Defense Blog reported that Turkish Company BMC has unveiled an upgraded version of its hybrid main battle tank which combining the hull of a Leopard 2A4 with the turret of an Altay. The upgraded Leopard 2A4 is equipped with a Turkish-made active protection system and laser warning systems. It combines the chassis of Germany’s tank with the turret of locally developed Altay with 120mm (4.7 in) smoothbore gun. The latest version of the tank was displayed during the visit of the Minister of National Defense Hulusi Akar to the BMC Plant.
Altay is a Turkish modern main battle tank which is a variant of the K2 Black Panther that was developed by South Korea’s Hyundai Rotem. It is named in honor of Army General Fahrettin Altay who commanded the 5th Cavalry Corps in the final stage of the Turkish War of Independence. As the main contractor within the scope of the program, BMC will produce 250 ALTAY Main Battle Tanks and deliver them to the Turkish Armed Forces. The BMC has a company called Rheinmetall BMC Defense Industry (RBSS), in which the BMC is a partner with the German heavy industry company RheinMetall. A number of leading local defense contractors such as Roketsan, Aselsan, Havelsan and the Machinery and Chemical Industry Institute (MKEK) are among the stakeholders of the project.
The military electronics company ASELSAN manufactures and integrates the Volkan III modular fire control system, command, control and information systems, while state-owned MKEK (Mechanical and Chemical Industries Corporation) agreed for the production and integration of a modified and licensed produced Rheinmetall 120 mm gun. Another state company ROKETSAN designs an indigenous armor. The production of Altay has been affected since 2018, as they rely on German MTU engines and RENK transmissions, because of the German federal arms embargo on Turkey due to their involvement in the Syrian Civil War.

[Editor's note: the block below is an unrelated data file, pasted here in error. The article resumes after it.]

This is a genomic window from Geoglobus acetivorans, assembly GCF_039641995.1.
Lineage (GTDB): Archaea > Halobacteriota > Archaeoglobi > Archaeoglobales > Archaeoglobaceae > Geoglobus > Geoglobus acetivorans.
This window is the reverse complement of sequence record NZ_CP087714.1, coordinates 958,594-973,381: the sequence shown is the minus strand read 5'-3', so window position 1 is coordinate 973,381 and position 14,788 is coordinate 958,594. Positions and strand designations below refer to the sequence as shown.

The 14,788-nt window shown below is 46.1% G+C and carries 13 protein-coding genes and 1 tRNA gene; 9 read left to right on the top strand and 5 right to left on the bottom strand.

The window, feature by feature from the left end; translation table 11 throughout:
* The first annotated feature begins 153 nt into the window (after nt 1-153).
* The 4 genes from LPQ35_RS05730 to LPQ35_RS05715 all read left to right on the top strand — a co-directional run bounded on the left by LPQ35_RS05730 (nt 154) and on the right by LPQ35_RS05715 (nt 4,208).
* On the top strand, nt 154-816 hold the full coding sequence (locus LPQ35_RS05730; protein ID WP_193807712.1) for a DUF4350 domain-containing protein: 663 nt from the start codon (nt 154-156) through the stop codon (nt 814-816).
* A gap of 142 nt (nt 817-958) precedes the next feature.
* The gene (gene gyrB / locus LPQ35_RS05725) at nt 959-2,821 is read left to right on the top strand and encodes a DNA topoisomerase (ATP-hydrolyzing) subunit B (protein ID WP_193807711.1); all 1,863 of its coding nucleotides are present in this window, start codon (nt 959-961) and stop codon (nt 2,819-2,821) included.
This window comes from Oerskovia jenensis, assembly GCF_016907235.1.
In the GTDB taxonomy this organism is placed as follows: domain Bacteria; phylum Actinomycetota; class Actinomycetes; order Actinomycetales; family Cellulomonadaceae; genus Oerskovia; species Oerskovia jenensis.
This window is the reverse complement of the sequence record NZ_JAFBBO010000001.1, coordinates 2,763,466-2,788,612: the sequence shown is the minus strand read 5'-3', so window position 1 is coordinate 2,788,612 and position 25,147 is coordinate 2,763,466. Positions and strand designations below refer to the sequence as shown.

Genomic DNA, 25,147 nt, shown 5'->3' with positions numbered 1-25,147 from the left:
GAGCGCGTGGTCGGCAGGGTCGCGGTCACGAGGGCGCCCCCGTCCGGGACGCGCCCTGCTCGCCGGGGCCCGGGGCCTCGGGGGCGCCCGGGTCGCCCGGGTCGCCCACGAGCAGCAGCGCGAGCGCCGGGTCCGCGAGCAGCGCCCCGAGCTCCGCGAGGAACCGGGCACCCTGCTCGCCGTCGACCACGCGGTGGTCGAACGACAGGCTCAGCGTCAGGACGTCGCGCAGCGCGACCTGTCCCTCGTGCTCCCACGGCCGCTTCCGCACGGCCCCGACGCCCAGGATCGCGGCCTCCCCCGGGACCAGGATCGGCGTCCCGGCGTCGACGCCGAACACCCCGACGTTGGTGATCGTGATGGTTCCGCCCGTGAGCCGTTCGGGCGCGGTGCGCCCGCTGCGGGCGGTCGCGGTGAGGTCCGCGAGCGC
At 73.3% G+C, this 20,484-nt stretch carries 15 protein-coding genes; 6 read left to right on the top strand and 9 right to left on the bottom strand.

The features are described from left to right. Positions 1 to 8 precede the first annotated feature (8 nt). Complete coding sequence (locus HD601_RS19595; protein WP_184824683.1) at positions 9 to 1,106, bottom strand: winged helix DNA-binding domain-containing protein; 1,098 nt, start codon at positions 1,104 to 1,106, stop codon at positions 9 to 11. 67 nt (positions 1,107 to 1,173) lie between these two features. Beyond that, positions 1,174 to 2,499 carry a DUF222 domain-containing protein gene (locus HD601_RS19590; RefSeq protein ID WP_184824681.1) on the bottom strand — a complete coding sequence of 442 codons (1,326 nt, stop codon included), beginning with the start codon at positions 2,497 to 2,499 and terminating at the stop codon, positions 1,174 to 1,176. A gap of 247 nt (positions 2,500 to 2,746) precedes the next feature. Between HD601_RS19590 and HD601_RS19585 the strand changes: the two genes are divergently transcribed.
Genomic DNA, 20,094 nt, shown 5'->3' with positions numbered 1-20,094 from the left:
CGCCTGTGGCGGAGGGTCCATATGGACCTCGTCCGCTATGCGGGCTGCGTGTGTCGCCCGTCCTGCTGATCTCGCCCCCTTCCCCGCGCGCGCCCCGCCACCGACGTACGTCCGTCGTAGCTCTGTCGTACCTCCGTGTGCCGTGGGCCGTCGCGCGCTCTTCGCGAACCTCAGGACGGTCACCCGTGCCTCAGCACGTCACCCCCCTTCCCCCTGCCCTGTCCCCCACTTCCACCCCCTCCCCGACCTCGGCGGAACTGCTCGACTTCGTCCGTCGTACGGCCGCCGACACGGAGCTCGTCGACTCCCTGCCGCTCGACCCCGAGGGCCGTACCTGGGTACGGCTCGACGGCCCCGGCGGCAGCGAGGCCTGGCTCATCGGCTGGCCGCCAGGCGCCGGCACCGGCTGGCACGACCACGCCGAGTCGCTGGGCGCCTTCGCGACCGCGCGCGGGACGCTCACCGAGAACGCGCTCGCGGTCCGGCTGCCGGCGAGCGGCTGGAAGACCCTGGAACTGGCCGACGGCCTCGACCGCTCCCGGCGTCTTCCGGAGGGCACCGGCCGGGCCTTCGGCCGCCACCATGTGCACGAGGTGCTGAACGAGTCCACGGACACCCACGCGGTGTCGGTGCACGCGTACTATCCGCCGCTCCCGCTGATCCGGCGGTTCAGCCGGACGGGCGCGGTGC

South Korea has experienced similar problems with its program for the mass production of the K2 Black Panther tank. Turkish procurement and military officials as well as teams from a private manufacturer have been negotiating with a South Korean company to recover a program riddled with delays. BMC has been in talks with Hyundai Rotem to solve problems surrounding missing foreign technology for the Altay, which Turkish officials often portray as a fully national, indigenous Turkish tank. BMC is also in indirect talks, through Hyundai Rotem, with two South Korean defense technology concerns: engine-maker Doosan and S&T Dynamics, which produces automatic transmissions.